World AIDS Day

Photo: International AIDS Society/Steve Forrest

World AIDS Day is marked globally on 1 December.
This is a time to raise awareness in the wider community about the issues surrounding HIV and AIDS. It is a day to demonstrate support for people living with HIV and to commemorate those who have died. Wearing a red ribbon is an internationally recognised way of showing solidarity and raising awareness of HIV.

This is also a time when we remember the members of the bleeding disorder community who were affected by HIV when in the mid-1980s HIV was transmitted through some batches of clotting factor treatment product. As a result of this tragic episode, some people lost partners, family members, children, patients, colleagues and friends.

Some people with bleeding disorders continue to live with the challenges of HIV; and we acknowledge the individuals who inspire us by their positive attitude, resilience and determination to build a better future.

In 2014 the World AIDS Day global campaign continues the theme of:

Getting to zero

  • Zero new HIV infections
  • Zero discrimination
  • Zero AIDS related deaths

In Australia, the aim is to encourage all Australians to:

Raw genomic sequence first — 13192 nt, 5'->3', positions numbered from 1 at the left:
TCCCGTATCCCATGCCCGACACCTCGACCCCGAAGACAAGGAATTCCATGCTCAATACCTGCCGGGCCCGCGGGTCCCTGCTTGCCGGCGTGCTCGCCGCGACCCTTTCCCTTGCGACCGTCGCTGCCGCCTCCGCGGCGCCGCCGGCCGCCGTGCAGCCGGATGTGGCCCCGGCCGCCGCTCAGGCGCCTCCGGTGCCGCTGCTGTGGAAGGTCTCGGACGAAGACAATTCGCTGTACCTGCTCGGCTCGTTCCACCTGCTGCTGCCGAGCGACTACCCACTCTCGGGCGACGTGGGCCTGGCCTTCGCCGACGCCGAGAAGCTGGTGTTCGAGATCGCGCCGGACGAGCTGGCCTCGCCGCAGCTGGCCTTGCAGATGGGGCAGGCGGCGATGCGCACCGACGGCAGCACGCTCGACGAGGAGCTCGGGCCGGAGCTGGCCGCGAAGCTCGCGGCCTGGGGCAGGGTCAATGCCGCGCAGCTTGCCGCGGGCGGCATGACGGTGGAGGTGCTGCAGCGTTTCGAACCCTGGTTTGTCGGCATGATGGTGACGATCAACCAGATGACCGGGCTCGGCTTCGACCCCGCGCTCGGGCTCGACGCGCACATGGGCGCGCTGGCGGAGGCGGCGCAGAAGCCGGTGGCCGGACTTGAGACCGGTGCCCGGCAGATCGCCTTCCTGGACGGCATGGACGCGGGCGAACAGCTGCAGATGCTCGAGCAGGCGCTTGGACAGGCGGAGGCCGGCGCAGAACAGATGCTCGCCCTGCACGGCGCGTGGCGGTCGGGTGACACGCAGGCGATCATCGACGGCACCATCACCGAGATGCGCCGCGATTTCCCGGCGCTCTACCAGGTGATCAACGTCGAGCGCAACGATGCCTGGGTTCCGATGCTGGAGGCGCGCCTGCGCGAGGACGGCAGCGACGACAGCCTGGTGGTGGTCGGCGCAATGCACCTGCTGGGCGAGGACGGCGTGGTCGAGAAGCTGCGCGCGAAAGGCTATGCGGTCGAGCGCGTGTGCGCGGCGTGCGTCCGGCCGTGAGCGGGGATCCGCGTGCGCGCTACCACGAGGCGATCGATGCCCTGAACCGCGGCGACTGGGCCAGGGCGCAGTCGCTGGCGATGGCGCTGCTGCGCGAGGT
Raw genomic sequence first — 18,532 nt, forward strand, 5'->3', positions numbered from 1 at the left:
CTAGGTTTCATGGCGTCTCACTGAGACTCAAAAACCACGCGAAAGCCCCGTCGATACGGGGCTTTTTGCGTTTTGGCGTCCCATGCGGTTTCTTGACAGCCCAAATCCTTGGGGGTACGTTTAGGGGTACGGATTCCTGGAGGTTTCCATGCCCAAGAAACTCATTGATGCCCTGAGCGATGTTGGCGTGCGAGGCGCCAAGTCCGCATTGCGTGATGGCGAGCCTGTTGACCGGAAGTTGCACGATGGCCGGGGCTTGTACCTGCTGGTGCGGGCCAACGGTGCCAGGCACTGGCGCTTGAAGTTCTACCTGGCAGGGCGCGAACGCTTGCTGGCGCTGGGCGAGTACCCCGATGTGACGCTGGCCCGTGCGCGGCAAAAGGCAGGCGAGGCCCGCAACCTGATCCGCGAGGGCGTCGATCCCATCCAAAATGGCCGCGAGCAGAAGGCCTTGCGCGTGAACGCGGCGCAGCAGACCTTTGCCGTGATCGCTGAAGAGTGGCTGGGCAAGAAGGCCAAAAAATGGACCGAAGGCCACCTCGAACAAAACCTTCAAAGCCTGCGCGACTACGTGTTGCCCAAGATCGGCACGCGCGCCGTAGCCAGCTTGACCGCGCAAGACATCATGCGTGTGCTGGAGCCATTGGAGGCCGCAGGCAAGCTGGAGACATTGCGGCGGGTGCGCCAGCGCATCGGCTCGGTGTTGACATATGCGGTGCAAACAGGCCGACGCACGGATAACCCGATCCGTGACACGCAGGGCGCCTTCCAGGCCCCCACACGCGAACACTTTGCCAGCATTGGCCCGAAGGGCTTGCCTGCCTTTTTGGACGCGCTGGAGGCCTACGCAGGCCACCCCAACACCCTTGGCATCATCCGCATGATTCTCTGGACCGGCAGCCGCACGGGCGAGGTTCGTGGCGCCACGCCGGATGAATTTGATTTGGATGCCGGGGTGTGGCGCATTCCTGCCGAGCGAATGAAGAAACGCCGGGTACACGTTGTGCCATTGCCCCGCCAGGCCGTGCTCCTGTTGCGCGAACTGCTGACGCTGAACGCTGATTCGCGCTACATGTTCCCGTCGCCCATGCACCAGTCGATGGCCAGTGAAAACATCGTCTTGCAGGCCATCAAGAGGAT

• Be aware that HIV still exists in the community
  • Take action to prevent transmission of HIV by promoting safe sex practices
  • Support and understand people living with or affected by HIV
  • And uphold the right of people living with HIV to participate in the community free from stigma and discrimination.

AIDS 2014

In July 2014 the International AIDS Conference brought 13,600 delegates from over 200 countries to Melbourne with a theme of Stepping up the Pace. It was an exciting and inspiring event. Conference sessions reflected on the impact of HIV on the local community, including among people with bleeding disorders, and the strength of the response in Australia. The Conference also looked to the future, with the promise of a “cure” for HIV, new, safe and effective hepatitis C treatments for those co-infected with HIV/HCV, overcoming discrimination, and programs and strategies for people living with HIV who are now moving into their senior years.

In this issue of National Haemophilia we celebrate Stepping up the Pace with articles on:

HIV remission as a potential cure for HIV
An update on new hepatitis C treatments
Disclosing your bleeding disorder and BBVs.

For more information about World AIDS Day, contact your local HIV organisation or visit

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